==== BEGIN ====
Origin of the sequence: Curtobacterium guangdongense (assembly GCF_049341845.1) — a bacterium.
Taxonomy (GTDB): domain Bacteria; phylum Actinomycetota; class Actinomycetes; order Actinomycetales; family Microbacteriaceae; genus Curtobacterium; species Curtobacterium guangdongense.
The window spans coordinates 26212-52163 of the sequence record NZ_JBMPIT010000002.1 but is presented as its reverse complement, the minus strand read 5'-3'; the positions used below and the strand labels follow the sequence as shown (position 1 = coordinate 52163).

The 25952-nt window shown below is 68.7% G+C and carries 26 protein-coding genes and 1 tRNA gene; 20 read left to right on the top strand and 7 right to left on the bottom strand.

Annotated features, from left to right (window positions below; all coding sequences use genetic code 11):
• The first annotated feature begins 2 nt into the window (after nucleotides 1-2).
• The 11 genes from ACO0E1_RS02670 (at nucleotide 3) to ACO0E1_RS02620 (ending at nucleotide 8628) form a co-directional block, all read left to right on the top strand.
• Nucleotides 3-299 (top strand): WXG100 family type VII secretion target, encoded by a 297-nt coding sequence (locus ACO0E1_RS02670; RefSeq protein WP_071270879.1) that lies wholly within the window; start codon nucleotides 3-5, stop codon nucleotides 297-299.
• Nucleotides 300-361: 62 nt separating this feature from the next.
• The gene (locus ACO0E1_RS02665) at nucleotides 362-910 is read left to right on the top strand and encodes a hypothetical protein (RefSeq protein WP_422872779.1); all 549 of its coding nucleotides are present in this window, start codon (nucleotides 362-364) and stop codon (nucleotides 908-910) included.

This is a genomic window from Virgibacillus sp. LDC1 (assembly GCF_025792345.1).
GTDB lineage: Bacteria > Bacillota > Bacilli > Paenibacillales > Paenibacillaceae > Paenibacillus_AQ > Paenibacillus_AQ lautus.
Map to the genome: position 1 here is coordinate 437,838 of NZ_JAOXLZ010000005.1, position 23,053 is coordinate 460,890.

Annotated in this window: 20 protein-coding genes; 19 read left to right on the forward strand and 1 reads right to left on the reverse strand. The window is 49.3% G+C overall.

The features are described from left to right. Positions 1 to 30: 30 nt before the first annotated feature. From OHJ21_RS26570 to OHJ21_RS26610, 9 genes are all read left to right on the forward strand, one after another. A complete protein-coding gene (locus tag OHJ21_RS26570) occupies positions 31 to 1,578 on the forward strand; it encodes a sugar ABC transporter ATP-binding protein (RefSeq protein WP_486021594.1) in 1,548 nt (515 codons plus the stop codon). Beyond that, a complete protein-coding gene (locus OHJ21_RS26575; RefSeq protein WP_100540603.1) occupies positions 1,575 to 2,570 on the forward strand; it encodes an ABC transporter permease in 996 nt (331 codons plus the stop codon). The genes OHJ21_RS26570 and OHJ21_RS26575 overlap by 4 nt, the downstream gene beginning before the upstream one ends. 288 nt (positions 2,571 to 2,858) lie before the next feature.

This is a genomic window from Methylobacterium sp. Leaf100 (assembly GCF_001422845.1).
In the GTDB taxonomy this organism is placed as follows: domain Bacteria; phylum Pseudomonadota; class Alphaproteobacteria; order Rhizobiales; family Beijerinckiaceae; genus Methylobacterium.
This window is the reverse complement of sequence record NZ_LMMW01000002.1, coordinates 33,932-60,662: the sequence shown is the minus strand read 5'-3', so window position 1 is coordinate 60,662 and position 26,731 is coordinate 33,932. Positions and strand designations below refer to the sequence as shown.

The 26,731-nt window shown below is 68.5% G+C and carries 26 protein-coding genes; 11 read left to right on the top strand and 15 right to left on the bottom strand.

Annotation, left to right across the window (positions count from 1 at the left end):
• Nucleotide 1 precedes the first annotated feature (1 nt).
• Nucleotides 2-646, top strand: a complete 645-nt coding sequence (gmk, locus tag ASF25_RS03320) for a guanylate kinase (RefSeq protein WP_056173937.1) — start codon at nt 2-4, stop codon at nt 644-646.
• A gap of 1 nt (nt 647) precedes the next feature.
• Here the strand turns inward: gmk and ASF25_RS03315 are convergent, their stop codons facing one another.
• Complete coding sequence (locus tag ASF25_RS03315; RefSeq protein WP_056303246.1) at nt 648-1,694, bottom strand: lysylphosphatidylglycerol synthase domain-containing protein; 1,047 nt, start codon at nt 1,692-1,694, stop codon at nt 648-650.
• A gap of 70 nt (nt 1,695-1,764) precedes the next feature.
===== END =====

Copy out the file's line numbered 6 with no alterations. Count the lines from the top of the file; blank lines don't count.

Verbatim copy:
• The first annotated feature begins 2 nt into the window (after nucleotides 1-2).